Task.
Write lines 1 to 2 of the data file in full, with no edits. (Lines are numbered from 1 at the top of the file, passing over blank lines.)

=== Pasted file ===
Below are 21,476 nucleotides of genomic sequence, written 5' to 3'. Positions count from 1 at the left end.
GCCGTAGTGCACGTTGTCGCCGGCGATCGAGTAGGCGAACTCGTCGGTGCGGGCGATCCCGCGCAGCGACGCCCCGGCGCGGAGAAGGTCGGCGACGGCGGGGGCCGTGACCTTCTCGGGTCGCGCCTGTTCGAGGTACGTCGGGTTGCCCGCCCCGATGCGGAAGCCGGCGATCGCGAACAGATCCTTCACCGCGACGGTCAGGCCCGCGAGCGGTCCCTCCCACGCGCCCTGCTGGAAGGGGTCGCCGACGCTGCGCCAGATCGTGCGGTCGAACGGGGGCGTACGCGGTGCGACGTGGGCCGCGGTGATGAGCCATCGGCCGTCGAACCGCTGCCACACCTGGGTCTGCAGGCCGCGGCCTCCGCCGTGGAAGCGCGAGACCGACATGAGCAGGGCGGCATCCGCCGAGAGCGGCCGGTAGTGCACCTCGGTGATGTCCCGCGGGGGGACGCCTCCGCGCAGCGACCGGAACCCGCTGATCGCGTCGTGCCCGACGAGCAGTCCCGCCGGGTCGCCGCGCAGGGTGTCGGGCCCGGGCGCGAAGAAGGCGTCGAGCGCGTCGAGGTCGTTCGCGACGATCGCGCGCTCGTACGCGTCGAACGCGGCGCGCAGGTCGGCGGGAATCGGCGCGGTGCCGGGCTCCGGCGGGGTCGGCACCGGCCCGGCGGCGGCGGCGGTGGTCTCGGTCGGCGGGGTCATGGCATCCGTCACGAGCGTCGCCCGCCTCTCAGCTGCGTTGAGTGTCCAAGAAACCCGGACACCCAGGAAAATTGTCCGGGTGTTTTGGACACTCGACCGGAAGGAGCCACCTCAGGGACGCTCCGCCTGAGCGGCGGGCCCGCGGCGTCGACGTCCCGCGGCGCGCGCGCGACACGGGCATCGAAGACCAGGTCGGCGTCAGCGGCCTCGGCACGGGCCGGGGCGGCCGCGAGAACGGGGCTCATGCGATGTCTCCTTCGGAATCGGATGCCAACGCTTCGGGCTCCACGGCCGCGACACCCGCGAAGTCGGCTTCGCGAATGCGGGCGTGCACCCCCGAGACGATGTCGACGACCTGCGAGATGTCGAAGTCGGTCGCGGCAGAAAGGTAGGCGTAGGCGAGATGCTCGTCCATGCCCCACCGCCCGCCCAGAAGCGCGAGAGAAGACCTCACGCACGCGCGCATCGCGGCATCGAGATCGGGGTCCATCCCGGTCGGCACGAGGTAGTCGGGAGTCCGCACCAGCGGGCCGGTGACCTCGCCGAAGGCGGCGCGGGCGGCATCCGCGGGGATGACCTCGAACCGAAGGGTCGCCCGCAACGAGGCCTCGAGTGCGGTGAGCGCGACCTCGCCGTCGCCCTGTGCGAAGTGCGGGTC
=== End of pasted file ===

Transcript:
Below are 21,476 nucleotides of genomic sequence, written 5' to 3'. Positions count from 1 at the left end.
GCCGTAGTGCACGTTGTCGCCGGCGATCGAGTAGGCGAACTCGTCGGTGCGGGCGATCCCGCGCAGCGACGCCCCGGCGCGGAGAAGGTCGGCGACGGCGGGGGCCGTGACCTTCTCGGGTCGCGCCTGTTCGAGGTACGTCGGGTTGCCCGCCCCGATGCGGAAGCCGGCGATCGCGAACAGATCCTTCACCGCGACGGTCAGGCCCGCGAGCGGTCCCTCCCACGCGCCCTGCTGGAAGGGGTCGCCGACGCTGCGCCAGATCGTGCGGTCGAACGGGGGCGTACGCGGTGCGACGTGGGCCGCGGTGATGAGCCATCGGCCGTCGAACCGCTGCCACACCTGGGTCTGCAGGCCGCGGCCTCCGCCGTGGAAGCGCGAGACCGACATGAGCAGGGCGGCATCCGCCGAGAGCGGCCGGTAGTGCACCTCGGTGATGTCCCGCGGGGGGACGCCTCCGCGCAGCGACCGGAACCCGCTGATCGCGTCGTGCCCGACGAGCAGTCCCGCCGGGTCGCCGCGCAGGGTGTCGGGCCCGGGCGCGAAGAAGGCGTCGAGCGCGTCGAGGTCGTTCGCGACGATCGCGCGCTCGTACGCGTCGAACGCGGCGCGCAGGTCGGCGGGAATCGGCGCGGTGCCGGGCTCCGGCGGGGTCGGCACCGGCCCGGCGGCGGCGGCGGTGGTCTCGGTCGGCGGGGTCATGGCATCCGTCACGAGCGTCGCCCGCCTCTCAGCTGCGTTGAGTGTCCAAGAAACCCGGACACCCAGGAAAATTGTCCGGGTGTTTTGGACACTCGACCGGAAGGAGCCACCTCAGGGACGCTCCGCCTGAGCGGCGGGCCCGCGGCGTCGACGTCCCGCGGCGCGCGCGCGACACGGGCATCGAAGACCAGGTCGGCGTCAGCGGCCTCGGCACGGGCCGGGGCGGCCGCGAGAACGGGGCTCATGCGATGTCTCCTTCGGAATCGGATGCCAACGCTTCGGGCTCCACGGCCGCGACACCCGCGAAGTCGGCTTCGCGAATGCGGGCGTGCACCCCCGAGACGATGTCGACGACCTGCGAGATGTCGAAGTCGGTCGCGGCAGAAAGGTAGGCGTAGGCGAGATGCTCGTCCATGCCCCACCGCCCGCCCAGAAGCGCGAGAGAAGACCTCACGCACGCGCGCATCGCGGCATCGAGATCGGGGTCCATCCCGGTCGGCACGAGGTAGTCGGGAGTCCGCACCAGCGGGCCGGTGACCTCGCCGAAGGCGGCGCGGGCGGCATCCGCGGGGATGACCTCGAACCGAAGGGTCGCCCGCAACGAGGCCTCGAGTGCGGTGAGCGCGACCTCGCCGTCGCCCTGTGCGAAGTGCGGGTC